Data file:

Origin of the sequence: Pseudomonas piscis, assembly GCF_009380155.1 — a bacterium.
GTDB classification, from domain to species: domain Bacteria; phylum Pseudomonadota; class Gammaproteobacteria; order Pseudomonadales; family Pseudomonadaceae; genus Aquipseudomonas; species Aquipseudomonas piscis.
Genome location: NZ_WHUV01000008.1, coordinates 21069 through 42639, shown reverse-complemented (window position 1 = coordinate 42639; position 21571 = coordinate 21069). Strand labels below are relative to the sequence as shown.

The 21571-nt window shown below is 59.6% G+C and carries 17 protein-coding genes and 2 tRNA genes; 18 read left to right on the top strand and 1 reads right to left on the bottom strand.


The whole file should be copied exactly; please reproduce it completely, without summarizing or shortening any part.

Origin of the sequence: Pseudomonas piscis, assembly GCF_009380155.1 — a bacterium.
GTDB classification, from domain to species: domain Bacteria; phylum Pseudomonadota; class Gammaproteobacteria; order Pseudomonadales; family Pseudomonadaceae; genus Aquipseudomonas; species Aquipseudomonas piscis.
Genome location: NZ_WHUV01000008.1, coordinates 21069 through 42639, shown reverse-complemented (window position 1 = coordinate 42639; position 21571 = coordinate 21069). Strand labels below are relative to the sequence as shown.

The 21571-nt window shown below is 59.6% G+C and carries 17 protein-coding genes and 2 tRNA genes; 18 read left to right on the top strand and 1 reads right to left on the bottom strand.